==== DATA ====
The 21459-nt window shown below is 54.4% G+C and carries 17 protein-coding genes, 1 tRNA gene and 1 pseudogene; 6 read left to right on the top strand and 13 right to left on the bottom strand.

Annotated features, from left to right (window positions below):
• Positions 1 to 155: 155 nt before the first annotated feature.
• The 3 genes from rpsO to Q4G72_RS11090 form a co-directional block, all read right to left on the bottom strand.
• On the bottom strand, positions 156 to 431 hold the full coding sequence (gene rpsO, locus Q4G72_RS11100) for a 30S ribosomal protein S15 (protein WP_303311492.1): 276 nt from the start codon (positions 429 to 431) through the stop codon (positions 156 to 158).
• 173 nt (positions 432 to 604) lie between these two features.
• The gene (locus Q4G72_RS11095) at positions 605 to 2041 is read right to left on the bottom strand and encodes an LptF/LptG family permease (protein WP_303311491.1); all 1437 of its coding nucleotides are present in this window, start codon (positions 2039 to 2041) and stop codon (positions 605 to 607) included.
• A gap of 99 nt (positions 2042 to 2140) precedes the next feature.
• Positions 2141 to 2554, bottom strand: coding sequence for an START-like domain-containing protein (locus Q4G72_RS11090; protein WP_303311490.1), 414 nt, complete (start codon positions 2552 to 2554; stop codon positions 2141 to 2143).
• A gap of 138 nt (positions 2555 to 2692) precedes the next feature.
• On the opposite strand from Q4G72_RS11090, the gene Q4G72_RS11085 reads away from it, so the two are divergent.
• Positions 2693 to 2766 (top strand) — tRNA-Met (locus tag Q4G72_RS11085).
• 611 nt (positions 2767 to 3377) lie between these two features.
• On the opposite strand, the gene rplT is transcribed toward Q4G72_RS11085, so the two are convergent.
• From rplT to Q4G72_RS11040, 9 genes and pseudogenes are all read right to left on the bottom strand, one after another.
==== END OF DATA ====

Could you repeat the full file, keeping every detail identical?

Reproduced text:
The 21459-nt window shown below is 54.4% G+C and carries 17 protein-coding genes, 1 tRNA gene and 1 pseudogene; 6 read left to right on the top strand and 13 right to left on the bottom strand.

Annotated features, from left to right (window positions below):
• Positions 1 to 155: 155 nt before the first annotated feature.
• The 3 genes from rpsO to Q4G72_RS11090 form a co-directional block, all read right to left on the bottom strand.
• On the bottom strand, positions 156 to 431 hold the full coding sequence (gene rpsO, locus Q4G72_RS11100) for a 30S ribosomal protein S15 (protein WP_303311492.1): 276 nt from the start codon (positions 429 to 431) through the stop codon (positions 156 to 158).
• 173 nt (positions 432 to 604) lie between these two features.
• The gene (locus Q4G72_RS11095) at positions 605 to 2041 is read right to left on the bottom strand and encodes an LptF/LptG family permease (protein WP_303311491.1); all 1437 of its coding nucleotides are present in this window, start codon (positions 2039 to 2041) and stop codon (positions 605 to 607) included.
• A gap of 99 nt (positions 2042 to 2140) precedes the next feature.
• Positions 2141 to 2554, bottom strand: coding sequence for an START-like domain-containing protein (locus Q4G72_RS11090; protein WP_303311490.1), 414 nt, complete (start codon positions 2552 to 2554; stop codon positions 2141 to 2143).
• A gap of 138 nt (positions 2555 to 2692) precedes the next feature.
• On the opposite strand from Q4G72_RS11090, the gene Q4G72_RS11085 reads away from it, so the two are divergent.
• Positions 2693 to 2766 (top strand) — tRNA-Met (locus tag Q4G72_RS11085).
• 611 nt (positions 2767 to 3377) lie between these two features.
• On the opposite strand, the gene rplT is transcribed toward Q4G72_RS11085, so the two are convergent.
• From rplT to Q4G72_RS11040, 9 genes and pseudogenes are all read right to left on the bottom strand, one after another.